Old English Pubs
While many claim to be the oldest in the country, but no one is really sure who to believe, we can look back to see the history of the English pub as a phenomenon, and through its story learn about British history, customs and why many pubs today look, feel and operate as they do, like the Millstone Hare located within the grounds of the Dallas Burston Polo Club.
Where Did The Old English Pubs Originate from?
It all started with the Roman Empire governing of Great Britain, from 43 to 410 AD. Following the construction of the Roman road networks came the introduction of the Roman tabernae, which would become known as taverns, used by weary travellers for refreshment and rest. Inns were also established during this time, characterised by their provision of accommodation alongside drink and food.
Inhabitation of the Anglo-Saxons from the 5th century prompted the creation of alehouses – beer-providing outlets opened predominantly in domestic dwellings. These quickly evolved into meeting places for members of the local community, re-shaping the role in which they played in society, which is still very evident today.
English Pub Legislation Began Early!
Fast-forward almost a millennium, to 1393, and King Richard II introduced legislation that required all pubs to display a sign outside, ensuring they were easily visible for passing ‘ale tasters’, who would visit and assess the quality of the ale on offer. An olde world version of TripAdvisor in many ways!
In the early 17th century came the opening of coaching inns, instigated by the existence of the stagecoach era, in which horse-drawn carriages would carry passengers and light packages on long journeys, before the introduction of steam-powered rail transportation. These particular inns were installed on established routes up and down the country, providing food, drink and accommodation for the passengers; stables and staff to accommodate the horses; and a supply of fresh horses for as and when required.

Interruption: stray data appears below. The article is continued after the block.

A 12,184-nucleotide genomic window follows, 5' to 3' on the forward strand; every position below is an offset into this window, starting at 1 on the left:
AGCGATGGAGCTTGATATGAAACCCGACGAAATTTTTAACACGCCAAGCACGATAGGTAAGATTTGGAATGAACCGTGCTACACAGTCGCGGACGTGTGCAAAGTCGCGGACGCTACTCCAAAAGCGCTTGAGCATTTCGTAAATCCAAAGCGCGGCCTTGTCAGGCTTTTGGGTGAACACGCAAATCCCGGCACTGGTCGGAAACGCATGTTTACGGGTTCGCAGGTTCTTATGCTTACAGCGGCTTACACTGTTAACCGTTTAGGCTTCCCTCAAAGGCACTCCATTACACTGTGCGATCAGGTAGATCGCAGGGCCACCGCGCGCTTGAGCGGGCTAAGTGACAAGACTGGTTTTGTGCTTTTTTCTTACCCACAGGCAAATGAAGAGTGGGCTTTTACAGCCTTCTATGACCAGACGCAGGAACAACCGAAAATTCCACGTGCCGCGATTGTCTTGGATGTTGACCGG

English Pubs Began To Increase In Numbers
During the 1800s there was a huge growth in the number of drinking establishments in Great Britain. Gin was introduced to the Isle by the Dutch, followed by the creation of thousands of gin shops. Brewers fought back with an increase in alehouses, causing a constantly-growing supply of alcoholic amenities. With lower duties on gin, it became the drink of choice for many British citizens; its strength contributed to higher rates of alcoholism, crime and what would now be deemed as anti-social behaviour.
As a result, and to combat this social decline, the Beer Act of 1830 was introduced. ‘Beer houses’ were established as
a new form of premises permitted to sell alcohol. The Act allowed any homeowner who paid rates to apply to sell, and brew, beer and cider in his own home, with beer then viewed as harmless, even nutritious and healthy, as it was much safer to drink than the tap water of the time. Spirits and fortified wines were prohibited, as was trading on a Sunday. With such low start-up costs and such high profit margins the uptake was widespread, and owners even became able to buy neighbouring properties within which to live, enabling the entire original house to be used to accommodate their customers.
The following years saw the number of these beer houses grow rapidly, reaching almost 50,000 in less than a decade. By 1869 it was decided that the growth needed to be managed, resulting in the introduction of new licensing laws which established the regime which is used to govern our English pubs today.